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Internet firm lets marketers dump "cookies"

Martha Woodham

With Internet privacy such an attention-grabbing issue these days, Digital Envoy is offering marketers a "cookie"-free diet, said Sanjay Parekh, founder and chief envoy. "Cookies" determine the banner ads and spam sent your way by Internet marketers. According to Parekh, Digital Envoy's technology allows marketers to tailor their messages geographically, without tagging consumers with privacy-busting cookies. For example, a consumer who visits sites related to France will receive ads for French food, furniture, etc.

"We don't know anything about you," Parekh said. "We can tell advertisers where the user is located and what kind of connection [the consumer] uses."

Hayslett Sorrel LLC just picked up the Digital Envoy account, which will be positioning itself as a David going up against advertising Goliaths such as

INDEPENDENCE DAZE. First Sara S. Harris and Cynthia A. Morgan buy back their catalog-producing firm, Quadras Inc. Then Joey Reiman buys back Bright House. Now yet another Atlanta entrepreneur regains control of her business.

Morgan Shorey, the self-proclaimed "Data Diva," announced that she has regained equity control of The List, a business development company that she sold last fall to After the sale, which included cash and stock, Shorey acted as director of marketing communications for MarketingCentral. Effective immediately, Shorey, a 17-year veteran of new business development, will take over management of her company.

"Six months into it, it was apparent that the business model at MarketingCentral was changing," Shorey said. "The List was no longer strategically important to management, so I bought it back under the terms of my original contract."

Shorey will be seeking a partner to become president and CEO. She sold the firm, she said, because "my skill set is new business and new business information -- not running a company."

The List currently offers new business leads research for agencies, design firms and other creative businesses from coast to coast. Clients include Draft Worldwide, Bates USA, MARC USA, Fitch, Landor Associates and new business consultants across the country.

DANCING PEANUTS? Just as the watchword for real estate brokers is "location, location, location," farmers are realizing that they need to "market, market, market."

Inspired by the success of cotton, raisin and milk producers, farmers recently formed the National Peanut Board after consumption dipped in the 1980s because of competition from other countries and the public's dieting craze.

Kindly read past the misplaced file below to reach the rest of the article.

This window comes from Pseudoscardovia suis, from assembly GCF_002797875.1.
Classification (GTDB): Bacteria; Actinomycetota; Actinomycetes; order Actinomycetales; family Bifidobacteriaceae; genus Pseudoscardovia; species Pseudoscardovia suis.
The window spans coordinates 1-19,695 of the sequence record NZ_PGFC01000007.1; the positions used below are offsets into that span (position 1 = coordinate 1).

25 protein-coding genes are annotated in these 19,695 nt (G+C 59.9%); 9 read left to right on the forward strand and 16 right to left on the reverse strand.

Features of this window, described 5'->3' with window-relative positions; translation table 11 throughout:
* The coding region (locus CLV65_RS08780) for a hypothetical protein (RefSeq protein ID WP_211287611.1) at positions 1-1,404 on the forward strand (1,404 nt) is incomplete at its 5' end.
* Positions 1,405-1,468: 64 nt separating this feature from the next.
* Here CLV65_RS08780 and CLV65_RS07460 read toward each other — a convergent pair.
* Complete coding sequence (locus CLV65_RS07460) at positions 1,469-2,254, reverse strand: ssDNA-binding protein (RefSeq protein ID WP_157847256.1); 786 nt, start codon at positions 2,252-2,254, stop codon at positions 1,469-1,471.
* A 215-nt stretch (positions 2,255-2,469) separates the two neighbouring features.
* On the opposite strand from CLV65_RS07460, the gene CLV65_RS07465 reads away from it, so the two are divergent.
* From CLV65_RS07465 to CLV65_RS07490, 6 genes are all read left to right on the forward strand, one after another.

Now the Atlanta-based board (Murray Campbell, a farmer from Camilla, Ga., is chairman) is looking for an advertising agency for its national advertising campaign. The industry assesses itself approximately $10 million annually for the program, and that's not peanuts.

MARKETING PRESCRIPTION. One Atlanta-based employment agency is gambling on new ways to promote its Web site to health-care workers. is offering health-care workers the opportunity to win a BMW Z.3 convertible roadster if they sign up with the company by May 31. The company also is teaming with to recognize nurses during National Nurses Week, May 6-12. Every registered nurse who signs with the company during that week receives a goodie box from, an Atlanta-based gourmet gift company that specializes in personalized cookie, flower and basket combinations. According to Ann King, founder and CEO of, it's just what the doctor ordered. "We're constantly filling requests for cookie deliveries to patients, but rarely does anyone do anything special for nurses," she said.

EAT AND LEARN. Melissa Van Rossum, president of the Atlanta American Marketing Association (AMA) chapter, is turning this year's AMY awards ceremony on May 17 into a learning experience with a Gallery of Excellence: a showcase of award winners and the opportunity to talk to the winning pros.

"We want the AMYs to be less about competition and more about celebrating the incredible work that comes out of Atlanta," Van Rossum said.

Categories were revised to be more inclusive of all marketing disciplines and to reflect the growing importance of integrated communications tactics. And, in a bow to today's more casual work styles, the ceremony takes place at lunch -- "a more relaxed atmosphere," according to Van Rossum -- instead of the usual glittering evening gala.

Reservations are required at the $55 per person event at the Villa Christina: (770) 299-7735.

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